Short Mean Fiction

$ 19.95

William Dunlap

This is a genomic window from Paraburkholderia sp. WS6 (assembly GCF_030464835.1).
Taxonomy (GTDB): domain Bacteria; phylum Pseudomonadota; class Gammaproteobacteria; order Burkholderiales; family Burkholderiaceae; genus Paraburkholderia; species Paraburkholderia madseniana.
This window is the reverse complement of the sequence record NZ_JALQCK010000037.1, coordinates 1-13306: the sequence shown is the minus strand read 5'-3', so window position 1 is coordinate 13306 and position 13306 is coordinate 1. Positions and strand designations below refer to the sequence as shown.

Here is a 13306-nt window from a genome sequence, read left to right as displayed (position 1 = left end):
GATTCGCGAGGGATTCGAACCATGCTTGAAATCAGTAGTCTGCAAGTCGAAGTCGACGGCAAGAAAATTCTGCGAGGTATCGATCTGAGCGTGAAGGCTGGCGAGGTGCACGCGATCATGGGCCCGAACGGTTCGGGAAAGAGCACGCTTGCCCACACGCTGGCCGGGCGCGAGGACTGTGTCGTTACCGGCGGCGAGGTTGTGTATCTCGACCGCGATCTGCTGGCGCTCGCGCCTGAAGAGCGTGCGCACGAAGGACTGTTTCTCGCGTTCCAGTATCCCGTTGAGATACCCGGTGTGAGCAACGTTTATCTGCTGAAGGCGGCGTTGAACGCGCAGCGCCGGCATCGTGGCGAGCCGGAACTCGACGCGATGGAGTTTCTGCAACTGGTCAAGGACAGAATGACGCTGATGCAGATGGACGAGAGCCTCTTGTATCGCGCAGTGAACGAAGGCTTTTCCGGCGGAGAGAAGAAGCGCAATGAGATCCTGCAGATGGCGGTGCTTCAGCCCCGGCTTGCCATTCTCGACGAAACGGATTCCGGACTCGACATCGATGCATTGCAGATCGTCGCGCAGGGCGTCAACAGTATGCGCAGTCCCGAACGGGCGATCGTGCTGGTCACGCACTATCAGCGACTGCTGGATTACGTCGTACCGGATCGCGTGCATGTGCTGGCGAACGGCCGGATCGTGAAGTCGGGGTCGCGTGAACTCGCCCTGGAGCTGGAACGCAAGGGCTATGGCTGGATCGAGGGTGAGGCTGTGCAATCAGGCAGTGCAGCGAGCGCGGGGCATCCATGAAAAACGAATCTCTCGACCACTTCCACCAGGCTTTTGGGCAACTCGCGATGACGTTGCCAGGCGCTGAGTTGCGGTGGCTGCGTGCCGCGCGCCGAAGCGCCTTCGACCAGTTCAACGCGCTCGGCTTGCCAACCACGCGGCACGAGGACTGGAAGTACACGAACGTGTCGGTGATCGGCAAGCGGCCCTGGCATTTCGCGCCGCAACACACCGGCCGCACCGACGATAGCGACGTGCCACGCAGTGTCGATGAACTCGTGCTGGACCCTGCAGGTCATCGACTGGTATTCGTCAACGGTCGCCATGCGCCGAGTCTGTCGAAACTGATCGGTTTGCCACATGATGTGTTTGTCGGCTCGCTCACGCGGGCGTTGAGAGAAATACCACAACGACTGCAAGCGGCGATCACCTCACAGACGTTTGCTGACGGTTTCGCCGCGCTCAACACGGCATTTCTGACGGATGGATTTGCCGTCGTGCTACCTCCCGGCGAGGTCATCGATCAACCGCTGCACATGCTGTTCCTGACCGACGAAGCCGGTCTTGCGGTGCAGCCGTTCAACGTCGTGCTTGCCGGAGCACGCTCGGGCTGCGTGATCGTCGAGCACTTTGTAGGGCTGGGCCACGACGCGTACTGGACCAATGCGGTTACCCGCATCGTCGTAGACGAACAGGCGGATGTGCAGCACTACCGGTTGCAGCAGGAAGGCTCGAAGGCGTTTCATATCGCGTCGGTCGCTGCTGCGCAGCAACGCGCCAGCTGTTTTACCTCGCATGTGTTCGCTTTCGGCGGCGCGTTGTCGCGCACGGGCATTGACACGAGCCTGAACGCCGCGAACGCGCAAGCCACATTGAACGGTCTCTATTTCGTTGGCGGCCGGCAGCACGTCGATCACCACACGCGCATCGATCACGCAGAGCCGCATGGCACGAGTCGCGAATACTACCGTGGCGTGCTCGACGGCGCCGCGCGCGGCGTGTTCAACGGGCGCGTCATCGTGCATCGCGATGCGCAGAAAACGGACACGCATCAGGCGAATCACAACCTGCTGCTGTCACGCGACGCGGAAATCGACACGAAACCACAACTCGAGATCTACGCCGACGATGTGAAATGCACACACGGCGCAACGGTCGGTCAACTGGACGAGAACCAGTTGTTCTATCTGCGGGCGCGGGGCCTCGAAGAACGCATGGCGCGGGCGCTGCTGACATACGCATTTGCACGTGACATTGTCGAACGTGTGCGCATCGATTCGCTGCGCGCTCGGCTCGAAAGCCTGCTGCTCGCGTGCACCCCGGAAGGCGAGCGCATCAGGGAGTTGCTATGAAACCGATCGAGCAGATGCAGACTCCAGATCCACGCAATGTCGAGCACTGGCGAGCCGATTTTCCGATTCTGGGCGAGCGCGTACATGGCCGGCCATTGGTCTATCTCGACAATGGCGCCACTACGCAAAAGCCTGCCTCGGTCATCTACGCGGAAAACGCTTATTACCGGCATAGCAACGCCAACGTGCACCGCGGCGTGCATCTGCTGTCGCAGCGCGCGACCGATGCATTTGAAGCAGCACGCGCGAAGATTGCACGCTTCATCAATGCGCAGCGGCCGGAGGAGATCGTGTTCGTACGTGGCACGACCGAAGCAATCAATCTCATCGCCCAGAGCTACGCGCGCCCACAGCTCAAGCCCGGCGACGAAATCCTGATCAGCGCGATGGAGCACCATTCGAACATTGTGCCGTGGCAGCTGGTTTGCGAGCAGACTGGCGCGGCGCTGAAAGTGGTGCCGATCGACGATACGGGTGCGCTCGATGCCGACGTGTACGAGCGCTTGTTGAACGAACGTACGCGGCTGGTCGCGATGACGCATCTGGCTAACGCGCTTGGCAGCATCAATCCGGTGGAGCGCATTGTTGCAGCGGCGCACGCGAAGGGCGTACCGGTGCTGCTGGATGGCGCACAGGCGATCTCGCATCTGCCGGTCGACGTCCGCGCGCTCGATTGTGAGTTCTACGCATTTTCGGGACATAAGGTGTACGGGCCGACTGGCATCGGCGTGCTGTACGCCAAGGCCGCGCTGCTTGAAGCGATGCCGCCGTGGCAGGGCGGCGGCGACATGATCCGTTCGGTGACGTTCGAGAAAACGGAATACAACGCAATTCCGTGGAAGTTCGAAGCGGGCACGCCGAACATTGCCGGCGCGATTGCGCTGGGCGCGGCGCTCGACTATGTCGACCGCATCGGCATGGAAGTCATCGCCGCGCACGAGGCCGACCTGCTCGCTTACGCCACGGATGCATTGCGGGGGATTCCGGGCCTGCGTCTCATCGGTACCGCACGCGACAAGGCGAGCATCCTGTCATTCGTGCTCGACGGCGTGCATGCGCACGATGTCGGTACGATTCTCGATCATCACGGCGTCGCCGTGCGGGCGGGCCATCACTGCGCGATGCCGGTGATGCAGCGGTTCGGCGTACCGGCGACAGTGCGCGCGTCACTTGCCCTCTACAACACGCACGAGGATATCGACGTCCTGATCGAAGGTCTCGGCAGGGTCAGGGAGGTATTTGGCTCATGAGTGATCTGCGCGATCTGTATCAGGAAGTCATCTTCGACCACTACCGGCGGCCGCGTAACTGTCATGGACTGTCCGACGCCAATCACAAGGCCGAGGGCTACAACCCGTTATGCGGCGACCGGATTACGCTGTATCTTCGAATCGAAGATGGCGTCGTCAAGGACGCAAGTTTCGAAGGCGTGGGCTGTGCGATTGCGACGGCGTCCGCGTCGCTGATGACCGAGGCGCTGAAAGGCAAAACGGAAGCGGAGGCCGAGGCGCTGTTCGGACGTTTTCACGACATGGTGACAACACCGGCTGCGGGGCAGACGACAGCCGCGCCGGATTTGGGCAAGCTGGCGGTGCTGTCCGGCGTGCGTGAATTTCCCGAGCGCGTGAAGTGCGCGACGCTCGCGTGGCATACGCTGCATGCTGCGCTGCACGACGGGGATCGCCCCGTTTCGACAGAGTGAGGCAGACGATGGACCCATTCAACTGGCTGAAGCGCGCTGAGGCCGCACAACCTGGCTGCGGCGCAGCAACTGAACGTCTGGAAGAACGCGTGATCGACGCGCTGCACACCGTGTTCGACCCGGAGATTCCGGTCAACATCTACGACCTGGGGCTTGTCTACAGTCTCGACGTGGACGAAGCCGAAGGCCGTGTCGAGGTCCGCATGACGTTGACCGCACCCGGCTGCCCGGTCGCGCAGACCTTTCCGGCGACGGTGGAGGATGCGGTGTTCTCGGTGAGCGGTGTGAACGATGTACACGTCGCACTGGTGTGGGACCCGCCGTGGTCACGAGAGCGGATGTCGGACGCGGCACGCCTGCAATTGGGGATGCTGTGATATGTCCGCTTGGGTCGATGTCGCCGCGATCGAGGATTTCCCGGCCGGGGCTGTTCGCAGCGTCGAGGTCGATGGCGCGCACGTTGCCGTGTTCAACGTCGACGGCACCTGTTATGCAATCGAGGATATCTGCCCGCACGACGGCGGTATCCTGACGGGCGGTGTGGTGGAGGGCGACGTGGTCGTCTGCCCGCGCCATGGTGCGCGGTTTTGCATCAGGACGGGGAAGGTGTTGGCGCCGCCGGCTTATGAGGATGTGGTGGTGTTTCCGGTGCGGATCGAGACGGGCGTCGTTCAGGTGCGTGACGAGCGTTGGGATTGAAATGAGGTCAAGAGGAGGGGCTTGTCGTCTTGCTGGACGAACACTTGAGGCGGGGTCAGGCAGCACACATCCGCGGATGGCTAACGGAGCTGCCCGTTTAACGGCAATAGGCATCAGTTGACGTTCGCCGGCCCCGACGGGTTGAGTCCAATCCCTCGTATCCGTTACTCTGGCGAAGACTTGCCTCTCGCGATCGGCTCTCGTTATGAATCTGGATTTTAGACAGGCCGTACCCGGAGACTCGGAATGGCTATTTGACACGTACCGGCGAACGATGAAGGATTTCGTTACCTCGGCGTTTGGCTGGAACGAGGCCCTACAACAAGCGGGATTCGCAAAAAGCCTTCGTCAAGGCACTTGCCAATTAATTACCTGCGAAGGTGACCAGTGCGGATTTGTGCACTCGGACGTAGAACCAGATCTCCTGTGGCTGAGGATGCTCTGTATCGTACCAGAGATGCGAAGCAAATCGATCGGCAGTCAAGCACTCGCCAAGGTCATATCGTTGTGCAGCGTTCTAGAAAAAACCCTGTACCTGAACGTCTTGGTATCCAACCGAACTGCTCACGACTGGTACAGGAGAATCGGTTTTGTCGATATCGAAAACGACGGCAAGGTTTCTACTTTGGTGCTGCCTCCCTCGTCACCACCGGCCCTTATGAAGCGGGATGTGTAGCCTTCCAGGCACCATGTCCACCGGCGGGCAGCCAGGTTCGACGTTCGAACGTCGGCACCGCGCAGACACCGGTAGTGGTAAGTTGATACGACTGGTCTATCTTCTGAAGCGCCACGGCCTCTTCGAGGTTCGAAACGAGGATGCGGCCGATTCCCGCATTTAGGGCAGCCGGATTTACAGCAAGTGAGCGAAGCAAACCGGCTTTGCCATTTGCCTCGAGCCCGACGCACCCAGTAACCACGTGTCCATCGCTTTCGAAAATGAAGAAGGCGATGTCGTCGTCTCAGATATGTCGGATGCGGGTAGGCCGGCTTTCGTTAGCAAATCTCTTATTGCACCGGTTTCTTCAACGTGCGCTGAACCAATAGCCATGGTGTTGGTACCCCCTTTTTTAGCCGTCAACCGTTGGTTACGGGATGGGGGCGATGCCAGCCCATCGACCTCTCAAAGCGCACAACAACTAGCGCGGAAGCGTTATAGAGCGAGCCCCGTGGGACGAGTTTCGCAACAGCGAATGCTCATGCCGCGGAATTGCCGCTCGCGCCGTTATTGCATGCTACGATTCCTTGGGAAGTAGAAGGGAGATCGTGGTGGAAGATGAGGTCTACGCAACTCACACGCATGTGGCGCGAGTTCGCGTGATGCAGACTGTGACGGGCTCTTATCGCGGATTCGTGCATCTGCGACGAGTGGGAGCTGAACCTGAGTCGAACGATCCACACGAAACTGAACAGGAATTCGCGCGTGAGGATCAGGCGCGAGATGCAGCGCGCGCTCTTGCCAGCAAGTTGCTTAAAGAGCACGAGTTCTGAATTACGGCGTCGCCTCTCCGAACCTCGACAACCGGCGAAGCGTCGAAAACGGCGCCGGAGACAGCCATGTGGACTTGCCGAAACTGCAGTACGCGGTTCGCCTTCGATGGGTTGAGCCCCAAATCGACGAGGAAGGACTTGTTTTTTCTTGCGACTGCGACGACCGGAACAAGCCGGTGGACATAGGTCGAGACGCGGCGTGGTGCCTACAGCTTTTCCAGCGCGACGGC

Artists keep sketchbooks. Mine, more than four decades' worth, are filled with visual shorthand. There are drawings and ideas for paintings, sculptures, installations - along with phone numbers, grocery lists, things to do, and of course, mindless doodles. I find critiques of my work, sometimes harsh, alongside welcome fragments of dialogue next to drafts and outlines for fiction. These hybrid sketchbooks/journals have recently, as if of their own volition, come down from a high shelf in my studio to a table within easy reach. From time to time, out of curiosity, I open one. The working drawings are viable, the rants at times amusing, but it's the vein of narrative that rushes up from the page like charged found objects that interests me most. When asked, I call what I do Hypothetical Realism. The places and things I paint are not real, but they could be. The same holds true for Short, Mean Fiction. None of what I have written really happened, but it could have. Like tales from the Old Testament, these stories are mean, rampant with sex, violence, and death. All are figments of an active, if not fertile, imagination and brevity may be their greatest charm. They are fictions through and through, and should a disclaimer be needed, consider it made. The drawings scattered throughout this volume are not illustrations, but live in the same place-the sketchbooks-where I first wrote the stories, forgot them, then found them again. To my mind, that's what can be trusted. As with painting, I feel little pride of authorship and make no literary claims for Short, Mean Fiction. For what it's worth, for better or worse, and to my utter surprise, there are many more where these came from. William Dunlap